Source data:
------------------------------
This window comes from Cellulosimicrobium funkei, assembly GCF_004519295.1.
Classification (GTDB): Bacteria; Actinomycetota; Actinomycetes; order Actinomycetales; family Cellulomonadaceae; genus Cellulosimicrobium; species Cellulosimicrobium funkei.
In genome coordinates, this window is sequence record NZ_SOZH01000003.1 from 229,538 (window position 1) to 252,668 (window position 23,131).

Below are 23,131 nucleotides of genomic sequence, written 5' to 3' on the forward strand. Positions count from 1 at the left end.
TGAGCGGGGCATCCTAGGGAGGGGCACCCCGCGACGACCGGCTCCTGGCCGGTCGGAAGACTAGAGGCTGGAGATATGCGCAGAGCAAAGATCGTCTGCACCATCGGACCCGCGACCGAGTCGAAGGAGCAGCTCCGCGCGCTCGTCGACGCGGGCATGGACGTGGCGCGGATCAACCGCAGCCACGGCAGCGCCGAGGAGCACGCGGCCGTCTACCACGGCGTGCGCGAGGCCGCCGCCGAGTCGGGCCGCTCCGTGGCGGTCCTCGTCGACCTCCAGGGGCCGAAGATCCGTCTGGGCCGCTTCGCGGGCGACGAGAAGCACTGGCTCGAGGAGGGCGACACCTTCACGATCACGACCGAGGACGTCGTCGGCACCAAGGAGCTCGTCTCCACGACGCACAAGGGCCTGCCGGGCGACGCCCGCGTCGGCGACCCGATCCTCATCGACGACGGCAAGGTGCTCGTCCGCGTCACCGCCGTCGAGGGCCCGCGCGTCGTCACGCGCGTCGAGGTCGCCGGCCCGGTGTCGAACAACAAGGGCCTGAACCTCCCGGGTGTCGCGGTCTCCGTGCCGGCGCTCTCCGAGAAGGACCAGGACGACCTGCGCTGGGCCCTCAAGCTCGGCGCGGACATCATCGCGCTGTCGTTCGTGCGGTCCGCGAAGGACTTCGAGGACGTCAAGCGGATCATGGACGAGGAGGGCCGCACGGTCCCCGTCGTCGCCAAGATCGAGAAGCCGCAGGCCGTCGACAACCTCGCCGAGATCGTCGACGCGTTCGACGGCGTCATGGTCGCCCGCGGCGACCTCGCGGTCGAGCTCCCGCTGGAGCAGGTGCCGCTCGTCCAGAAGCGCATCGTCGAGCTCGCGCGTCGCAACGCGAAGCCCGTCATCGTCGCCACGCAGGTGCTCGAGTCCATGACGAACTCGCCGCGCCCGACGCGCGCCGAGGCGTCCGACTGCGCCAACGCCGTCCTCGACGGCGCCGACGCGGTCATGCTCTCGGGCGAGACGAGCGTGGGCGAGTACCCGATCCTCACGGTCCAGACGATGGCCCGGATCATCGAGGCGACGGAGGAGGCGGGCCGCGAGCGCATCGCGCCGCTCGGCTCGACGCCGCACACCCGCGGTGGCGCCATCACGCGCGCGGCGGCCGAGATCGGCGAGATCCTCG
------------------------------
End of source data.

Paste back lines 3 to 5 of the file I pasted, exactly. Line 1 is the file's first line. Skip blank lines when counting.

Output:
In genome coordinates, this window is sequence record NZ_SOZH01000003.1 from 229,538 (window position 1) to 252,668 (window position 23,131).

Below are 23,131 nucleotides of genomic sequence, written 5' to 3' on the forward strand. Positions count from 1 at the left end.
TGAGCGGGGCATCCTAGGGAGGGGCACCCCGCGACGACCGGCTCCTGGCCGGTCGGAAGACTAGAGGCTGGAGATATGCGCAGAGCAAAGATCGTCTGCACCATCGGACCCGCGACCGAGTCGAAGGAGCAGCTCCGCGCGCTCGTCGACGCGGGCATGGACGTGGCGCGGATCAACCGCAGCCACGGCAGCGCCGAGGAGCACGCGGCCGTCTACCACGGCGTGCGCGAGGCCGCCGCCGAGTCGGGCCGCTCCGTGGCGGTCCTCGTCGACCTCCAGGGGCCGAAGATCCGTCTGGGCCGCTTCGCGGGCGACGAGAAGCACTGGCTCGAGGAGGGCGACACCTTCACGATCACGACCGAGGACGTCGTCGGCACCAAGGAGCTCGTCTCCACGACGCACAAGGGCCTGCCGGGCGACGCCCGCGTCGGCGACCCGATCCTCATCGACGACGGCAAGGTGCTCGTCCGCGTCACCGCCGTCGAGGGCCCGCGCGTCGTCACGCGCGTCGAGGTCGCCGGCCCGGTGTCGAACAACAAGGGCCTGAACCTCCCGGGTGTCGCGGTCTCCGTGCCGGCGCTCTCCGAGAAGGACCAGGACGACCTGCGCTGGGCCCTCAAGCTCGGCGCGGACATCATCGCGCTGTCGTTCGTGCGGTCCGCGAAGGACTTCGAGGACGTCAAGCGGATCATGGACGAGGAGGGCCGCACGGTCCCCGTCGTCGCCAAGATCGAGAAGCCGCAGGCCGTCGACAACCTCGCCGAGATCGTCGACGCGTTCGACGGCGTCATGGTCGCCCGCGGCGACCTCGCGGTCGAGCTCCCGCTGGAGCAGGTGCCGCTCGTCCAGAAGCGCATCGTCGAGCTCGCGCGTCGCAACGCGAAGCCCGTCATCGTCGCCACGCAGGTGCTCGAGTCCATGACGAACTCGCCGCGCCCGACGCGCGCCGAGGCGTCCGACTGCGCCAACGCCGTCCTCGACGGCGCCGACGCGGTCATGCTCTCGGGCGAGACGAGCGTGGGCGAGTACCCGATCCTCACGGTCCAGACGATGGCCCGGATCATCGAGGCGACGGAGGAGGCGGGCCGCGAGCGCATCGCGCCGCTCGGCTCGACGCCGCACACCCGCGGTGGCGCCATCACGCGCGCGGCGGCCGAGATCGGCGAGATCCTCG